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Friday, December 9, 2011

New Atoms Interact To Observe Enigmatic Particle

quantum impact
Needs high level of technology currently is growing. To meet that need, the researchers must able to find a way or a new theory to be able to understand other natural phenomena. One of them is the technology of superconducting materials.

Physicists at the National Institute of Standards and Technology (NIST) have found a way to manipulate atoms’ internal states with lasers that dramatically influences their interactions in specific ways. Such light-tweaked atoms can be used as proxies to study important phenomena that would be difficult or impossible to study in other contexts. 

Superconducting material is the result of particle interactions. So, to be able to produce superconducting material with good quality, then scientists should be able to understand the interaction between the particles. The more interactions that are known or creating new interactions then the hopes of generating high levels of superconducting materials will soon be realized. Because, from that understanding, then how the workings of superconducting materials with high temperature can be understood with very well.

Because most materials are complicated systems, it is difficult to study or engineer the interactions between the constituent electrons. Researchers at NIST build physically analogous systems using supercooled atoms to learn more about how materials with these properties work. Thus, success in manipulating the internal state of the atom will greatly assist researchers in quantum computation.

“Basically, we’re able to simulate these complicated systems and observe how they work in slow motion,” says Ian Spielman, a physicist at NIST and fellow of the Joint Quantum Institute (JQI), a collaborative enterprise of NIST and the University of Maryland.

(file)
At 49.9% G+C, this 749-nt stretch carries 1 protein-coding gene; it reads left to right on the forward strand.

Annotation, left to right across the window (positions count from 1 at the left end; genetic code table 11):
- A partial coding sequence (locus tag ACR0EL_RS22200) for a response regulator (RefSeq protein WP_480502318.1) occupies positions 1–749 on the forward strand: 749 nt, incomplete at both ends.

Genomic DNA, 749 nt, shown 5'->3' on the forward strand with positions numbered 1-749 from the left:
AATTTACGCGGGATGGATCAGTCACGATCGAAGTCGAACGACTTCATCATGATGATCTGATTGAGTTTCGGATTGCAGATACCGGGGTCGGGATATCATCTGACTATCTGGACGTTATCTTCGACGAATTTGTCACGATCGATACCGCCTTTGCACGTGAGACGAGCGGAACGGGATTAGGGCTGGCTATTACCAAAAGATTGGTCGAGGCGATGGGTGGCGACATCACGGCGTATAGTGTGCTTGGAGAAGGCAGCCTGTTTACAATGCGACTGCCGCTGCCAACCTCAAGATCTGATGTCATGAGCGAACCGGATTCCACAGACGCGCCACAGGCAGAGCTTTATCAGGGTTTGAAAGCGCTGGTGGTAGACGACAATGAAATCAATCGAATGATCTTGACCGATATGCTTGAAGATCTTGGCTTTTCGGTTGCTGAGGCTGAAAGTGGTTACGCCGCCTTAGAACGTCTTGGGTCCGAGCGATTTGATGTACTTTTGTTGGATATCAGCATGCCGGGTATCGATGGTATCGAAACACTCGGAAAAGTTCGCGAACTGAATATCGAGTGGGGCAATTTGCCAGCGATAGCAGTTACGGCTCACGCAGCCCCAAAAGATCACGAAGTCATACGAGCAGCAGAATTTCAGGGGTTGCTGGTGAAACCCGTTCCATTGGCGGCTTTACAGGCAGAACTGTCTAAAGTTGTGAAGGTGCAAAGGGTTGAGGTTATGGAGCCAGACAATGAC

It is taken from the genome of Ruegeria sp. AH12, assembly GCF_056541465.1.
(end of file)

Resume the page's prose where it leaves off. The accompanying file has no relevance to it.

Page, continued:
According to Ross Williams, a postdoctoral researcher at NIST, cold atom experiments are good for studying many body systems because they offer a high degree of control over position and behavior of the atoms.

“First, we trap rubidium-87 atoms using magnetic fields and cool them down to 100 nanokelvins,” says Williams. “At these temperatures, they become what’s known as a Bose-Einstein condensate. Cooling the atoms this much makes them really sluggish, and once we see that they are moving slowly enough, we use lasers to ‘dress’ the atoms, or mix together different energy states within them. Once we have dressed the atoms, we split the condensate, collide the two parts, and then see how they interact.”

According to Williams, without being laser-dressed, simple, low-energy interactions dominate how the atoms scatter as they come together. While in this state, the atoms bang into each other and scatter to form a uniform sphere that looks the same from every direction, which doesn’t reveal much about how the atoms interacted.

When dressed, however, the atoms tended to scatter in certain directions and form interesting shapes indicative of the influence of new, more complicated interactions, which aren’t normally seen in ultracold atom systems. The ability to induce them allows researchers to explore a whole new range of exciting quantum phenomena in these systems.

While the researchers used rubidium atoms, which are bosons (bosons are subatomic particles that obey Bose–Einstein statistics. Several bosons can occupy the same quantum state), for this experiment, they are modifying the scheme to study ultracold fermions (fermion is any particle which obeys the Fermi–Dirac statistics and follows the Pauli exclusion principle), a different species of particle. The group hopes to find evidence of the Majorana fermion, an enigmatic, still theoretical kind of particle that is involved in superconducting systems important to quantum computation.

“A lot of people are looking for the Majorana fermion,” says Williams. “It would be great if our approach helped us to be the first.”

Source: http://www.nist.gov/pml/div684/atoms-dressed-with-light-show-new-interactions-could-reveal-way-to-observe-enigmatic-particle.cfm

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